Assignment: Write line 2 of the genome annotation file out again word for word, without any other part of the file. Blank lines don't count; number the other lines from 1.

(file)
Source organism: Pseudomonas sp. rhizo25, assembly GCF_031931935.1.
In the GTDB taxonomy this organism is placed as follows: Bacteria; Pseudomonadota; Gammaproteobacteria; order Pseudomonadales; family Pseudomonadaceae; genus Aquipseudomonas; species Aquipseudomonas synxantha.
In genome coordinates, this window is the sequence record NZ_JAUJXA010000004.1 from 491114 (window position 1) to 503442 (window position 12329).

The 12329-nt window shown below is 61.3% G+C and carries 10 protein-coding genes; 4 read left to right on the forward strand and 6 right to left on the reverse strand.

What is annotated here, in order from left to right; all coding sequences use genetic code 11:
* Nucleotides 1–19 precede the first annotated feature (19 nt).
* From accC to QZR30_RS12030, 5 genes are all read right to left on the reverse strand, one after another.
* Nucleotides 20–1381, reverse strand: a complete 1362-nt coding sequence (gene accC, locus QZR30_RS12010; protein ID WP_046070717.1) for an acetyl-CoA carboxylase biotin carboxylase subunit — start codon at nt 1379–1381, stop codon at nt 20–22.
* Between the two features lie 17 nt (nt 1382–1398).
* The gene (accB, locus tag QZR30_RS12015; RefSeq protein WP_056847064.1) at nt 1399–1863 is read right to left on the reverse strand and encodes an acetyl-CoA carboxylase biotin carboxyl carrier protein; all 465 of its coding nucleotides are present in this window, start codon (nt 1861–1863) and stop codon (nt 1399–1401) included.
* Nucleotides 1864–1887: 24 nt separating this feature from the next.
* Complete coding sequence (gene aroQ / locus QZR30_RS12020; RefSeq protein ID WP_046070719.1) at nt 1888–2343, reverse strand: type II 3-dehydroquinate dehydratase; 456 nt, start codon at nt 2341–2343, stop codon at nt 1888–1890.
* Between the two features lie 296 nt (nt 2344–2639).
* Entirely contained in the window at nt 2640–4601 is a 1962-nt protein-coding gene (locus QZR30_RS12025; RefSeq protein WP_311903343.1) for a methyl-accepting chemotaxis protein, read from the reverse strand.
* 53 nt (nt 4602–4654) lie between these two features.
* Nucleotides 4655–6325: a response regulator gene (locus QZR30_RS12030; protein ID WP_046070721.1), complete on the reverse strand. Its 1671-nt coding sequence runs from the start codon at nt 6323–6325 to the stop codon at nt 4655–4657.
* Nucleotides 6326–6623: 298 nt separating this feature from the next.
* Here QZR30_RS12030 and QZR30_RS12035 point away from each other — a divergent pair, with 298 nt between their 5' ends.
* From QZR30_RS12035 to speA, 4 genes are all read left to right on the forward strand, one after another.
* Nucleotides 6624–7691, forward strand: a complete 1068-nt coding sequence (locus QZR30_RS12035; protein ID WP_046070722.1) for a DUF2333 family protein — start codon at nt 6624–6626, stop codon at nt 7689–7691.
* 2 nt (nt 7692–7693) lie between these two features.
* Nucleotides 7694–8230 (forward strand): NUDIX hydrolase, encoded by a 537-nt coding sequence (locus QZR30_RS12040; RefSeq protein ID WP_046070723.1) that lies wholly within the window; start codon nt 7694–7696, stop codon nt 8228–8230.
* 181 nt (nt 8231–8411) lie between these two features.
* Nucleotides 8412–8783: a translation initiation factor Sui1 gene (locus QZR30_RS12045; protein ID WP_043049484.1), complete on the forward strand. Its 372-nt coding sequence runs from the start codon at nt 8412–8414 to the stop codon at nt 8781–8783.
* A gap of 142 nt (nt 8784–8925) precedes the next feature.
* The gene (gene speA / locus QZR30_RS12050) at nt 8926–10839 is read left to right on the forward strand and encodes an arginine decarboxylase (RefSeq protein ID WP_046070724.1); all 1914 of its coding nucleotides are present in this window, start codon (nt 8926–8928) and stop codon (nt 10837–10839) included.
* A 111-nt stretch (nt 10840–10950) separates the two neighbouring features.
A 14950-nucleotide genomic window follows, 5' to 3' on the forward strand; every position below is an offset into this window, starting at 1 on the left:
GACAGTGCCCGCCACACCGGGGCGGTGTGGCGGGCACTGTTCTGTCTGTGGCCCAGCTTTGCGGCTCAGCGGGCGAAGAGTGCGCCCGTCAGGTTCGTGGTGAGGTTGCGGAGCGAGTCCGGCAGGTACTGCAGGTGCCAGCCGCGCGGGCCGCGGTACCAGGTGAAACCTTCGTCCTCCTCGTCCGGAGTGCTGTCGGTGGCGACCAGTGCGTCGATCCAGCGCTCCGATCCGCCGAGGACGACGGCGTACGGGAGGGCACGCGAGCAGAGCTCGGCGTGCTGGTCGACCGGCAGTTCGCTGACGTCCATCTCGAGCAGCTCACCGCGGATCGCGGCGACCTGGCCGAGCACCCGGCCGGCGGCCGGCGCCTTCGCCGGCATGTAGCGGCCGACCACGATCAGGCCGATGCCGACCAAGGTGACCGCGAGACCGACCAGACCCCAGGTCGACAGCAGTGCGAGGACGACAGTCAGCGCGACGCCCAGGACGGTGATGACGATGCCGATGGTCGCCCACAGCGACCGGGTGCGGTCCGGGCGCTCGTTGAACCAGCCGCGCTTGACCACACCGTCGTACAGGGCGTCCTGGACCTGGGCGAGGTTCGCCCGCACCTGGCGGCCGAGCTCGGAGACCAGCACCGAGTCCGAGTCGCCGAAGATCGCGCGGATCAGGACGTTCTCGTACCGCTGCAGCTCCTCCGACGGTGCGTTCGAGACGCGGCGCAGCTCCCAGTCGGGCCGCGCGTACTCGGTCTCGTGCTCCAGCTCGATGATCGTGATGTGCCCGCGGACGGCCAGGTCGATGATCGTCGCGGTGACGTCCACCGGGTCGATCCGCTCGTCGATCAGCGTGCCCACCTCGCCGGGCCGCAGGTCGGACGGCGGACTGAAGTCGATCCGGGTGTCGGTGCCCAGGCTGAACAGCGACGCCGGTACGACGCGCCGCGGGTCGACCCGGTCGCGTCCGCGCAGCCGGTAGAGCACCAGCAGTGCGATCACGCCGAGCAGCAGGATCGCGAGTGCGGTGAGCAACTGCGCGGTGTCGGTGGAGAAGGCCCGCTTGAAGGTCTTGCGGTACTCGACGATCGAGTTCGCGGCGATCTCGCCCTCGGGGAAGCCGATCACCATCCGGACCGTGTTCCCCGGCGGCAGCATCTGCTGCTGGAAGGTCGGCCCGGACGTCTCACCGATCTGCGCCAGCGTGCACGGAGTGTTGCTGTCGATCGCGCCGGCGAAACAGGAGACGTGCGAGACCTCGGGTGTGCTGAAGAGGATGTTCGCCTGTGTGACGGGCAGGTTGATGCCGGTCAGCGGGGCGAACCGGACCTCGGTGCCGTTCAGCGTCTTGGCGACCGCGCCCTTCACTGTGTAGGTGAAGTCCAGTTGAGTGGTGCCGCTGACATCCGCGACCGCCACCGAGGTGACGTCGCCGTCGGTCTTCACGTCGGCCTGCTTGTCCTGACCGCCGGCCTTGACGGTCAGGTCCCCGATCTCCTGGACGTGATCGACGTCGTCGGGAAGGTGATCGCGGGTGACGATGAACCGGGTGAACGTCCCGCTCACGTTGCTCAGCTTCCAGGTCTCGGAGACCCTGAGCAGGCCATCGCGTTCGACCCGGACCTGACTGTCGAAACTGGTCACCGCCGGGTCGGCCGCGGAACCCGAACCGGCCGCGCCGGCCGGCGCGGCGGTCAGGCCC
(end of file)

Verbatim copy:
In the GTDB taxonomy this organism is placed as follows: Bacteria; Pseudomonadota; Gammaproteobacteria; order Pseudomonadales; family Pseudomonadaceae; genus Aquipseudomonas; species Aquipseudomonas synxantha.